What do you do when faced with an essay or white paper report for work?
The comedy routine is out.
Cancel the ventriloquist.
Don’t rent the karaoke machine just yet.
Setting the annual report to music? Out.
Presenting the grant proposal through interpretive dance? Not such a good idea.
So what kind of format will work for these boring writing projects? The simplest one: An introduction that includes the thesis statement and the points you intend to cover in the subsequent three – seven – many paragraphs that follow. Finish up with a conclusion that reflects back on the introduction and voila, a bullet proof white paper.
OK, you knew these steps; somewhere in the deep recesses of your mind you can actually recall this formatting rule because it was accidentally embedded into your brain while you were dozing in English 1A. So you know the essential how, you just may need a little reminder. So here are some ideas to help you through the essay (white paper, report, whatever project you must create when your boss says — write up your thoughts on that — and then present that to the board of directors tomorrow). Write the introduction last.
First gather your supporting information.
I know this sound backwards, but it works.
The topic and theme of your report or paper will emerge as you gather your sources.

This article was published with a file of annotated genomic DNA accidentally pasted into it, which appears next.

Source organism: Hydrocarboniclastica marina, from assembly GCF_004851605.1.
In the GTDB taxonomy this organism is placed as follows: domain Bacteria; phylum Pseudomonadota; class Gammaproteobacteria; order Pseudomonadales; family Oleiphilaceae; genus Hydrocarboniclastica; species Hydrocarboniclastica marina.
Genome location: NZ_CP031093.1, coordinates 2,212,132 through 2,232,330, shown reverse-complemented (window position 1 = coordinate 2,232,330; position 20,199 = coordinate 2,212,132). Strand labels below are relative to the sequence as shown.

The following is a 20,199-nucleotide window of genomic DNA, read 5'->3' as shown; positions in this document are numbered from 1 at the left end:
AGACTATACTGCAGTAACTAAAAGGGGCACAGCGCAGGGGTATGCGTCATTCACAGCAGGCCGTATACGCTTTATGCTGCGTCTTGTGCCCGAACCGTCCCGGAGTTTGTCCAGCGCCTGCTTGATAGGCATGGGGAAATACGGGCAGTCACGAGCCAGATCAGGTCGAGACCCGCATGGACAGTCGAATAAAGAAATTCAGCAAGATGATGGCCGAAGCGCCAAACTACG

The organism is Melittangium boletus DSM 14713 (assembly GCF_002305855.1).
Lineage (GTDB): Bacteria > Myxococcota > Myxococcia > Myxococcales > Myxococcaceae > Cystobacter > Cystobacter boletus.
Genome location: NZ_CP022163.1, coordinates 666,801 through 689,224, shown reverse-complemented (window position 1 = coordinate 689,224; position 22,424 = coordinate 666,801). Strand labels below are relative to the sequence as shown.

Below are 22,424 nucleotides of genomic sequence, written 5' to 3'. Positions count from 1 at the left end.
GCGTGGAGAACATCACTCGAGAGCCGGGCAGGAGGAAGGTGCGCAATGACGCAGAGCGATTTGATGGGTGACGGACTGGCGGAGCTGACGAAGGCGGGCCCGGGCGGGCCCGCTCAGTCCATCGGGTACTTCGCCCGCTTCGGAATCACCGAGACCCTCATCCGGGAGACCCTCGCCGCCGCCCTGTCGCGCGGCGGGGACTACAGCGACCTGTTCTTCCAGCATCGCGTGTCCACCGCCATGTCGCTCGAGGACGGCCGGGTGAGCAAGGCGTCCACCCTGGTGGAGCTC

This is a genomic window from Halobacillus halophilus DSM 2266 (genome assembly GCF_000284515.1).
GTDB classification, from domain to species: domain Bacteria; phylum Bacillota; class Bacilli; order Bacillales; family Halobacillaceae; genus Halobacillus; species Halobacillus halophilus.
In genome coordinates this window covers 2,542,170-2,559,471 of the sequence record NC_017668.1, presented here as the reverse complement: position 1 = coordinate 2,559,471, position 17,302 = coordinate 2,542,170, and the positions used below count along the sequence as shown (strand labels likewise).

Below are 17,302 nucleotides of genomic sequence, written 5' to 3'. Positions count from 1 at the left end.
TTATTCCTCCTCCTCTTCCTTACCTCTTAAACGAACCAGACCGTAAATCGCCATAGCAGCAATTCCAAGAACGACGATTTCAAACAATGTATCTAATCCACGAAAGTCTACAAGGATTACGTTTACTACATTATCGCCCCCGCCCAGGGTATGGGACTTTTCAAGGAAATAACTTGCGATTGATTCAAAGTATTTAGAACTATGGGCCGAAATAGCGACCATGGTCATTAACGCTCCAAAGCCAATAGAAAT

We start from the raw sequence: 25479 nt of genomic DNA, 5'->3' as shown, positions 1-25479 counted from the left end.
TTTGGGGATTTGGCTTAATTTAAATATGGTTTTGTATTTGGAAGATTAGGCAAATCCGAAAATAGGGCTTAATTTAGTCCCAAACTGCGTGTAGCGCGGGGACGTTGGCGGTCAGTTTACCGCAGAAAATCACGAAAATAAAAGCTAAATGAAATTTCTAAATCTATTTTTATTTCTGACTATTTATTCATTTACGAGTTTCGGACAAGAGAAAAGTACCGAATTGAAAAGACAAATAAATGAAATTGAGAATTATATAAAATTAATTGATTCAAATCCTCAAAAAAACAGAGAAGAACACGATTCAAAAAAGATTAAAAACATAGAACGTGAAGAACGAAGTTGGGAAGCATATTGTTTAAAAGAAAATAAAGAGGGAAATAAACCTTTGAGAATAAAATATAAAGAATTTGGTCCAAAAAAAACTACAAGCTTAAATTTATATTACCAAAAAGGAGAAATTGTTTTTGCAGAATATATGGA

Collect more sources then you think you need,
Write down where the sources come from as soon as you discover them. This helps in two instances. It will help you say to your boss as well as the board of directors, well, I found that statistic at www.ThisMustBeTrue.com. And Dr. Expert in All Fields agrees with my position.
The second reason for noting from whence a source originates is that you may want to track back that source yourself. Be smart and leave a trail of bread crumbs back to your own research.
Let’s say you write up a paper extolling the virtues of a recently invented building material made from corn syrup, chicken beaks and left-over radium. And you want to write up a proposal for venture capital funding. The ﬁrst step is to research the beneﬁts of corn syrup combined with radium. Write down where you found the sources so you can return to the source and conﬁrm that it really is legitimate and not written by a blogger who routinely wears an aluminum hat.
“It’s not plagiarism – I’m recycling words, as any good environmentally
conscious writer would do.” ~ Uniek Swain
Once you’ve written down ﬁve or six of your sources and why the source supports your argument (or thesis) you have the outline for the proposal. See how easy that was? No really, it’s easy, just counter intuitive to what you’re accustomed to.
Find the interesting points, line them up, paragraph by paragraph and you will never fear the essay again.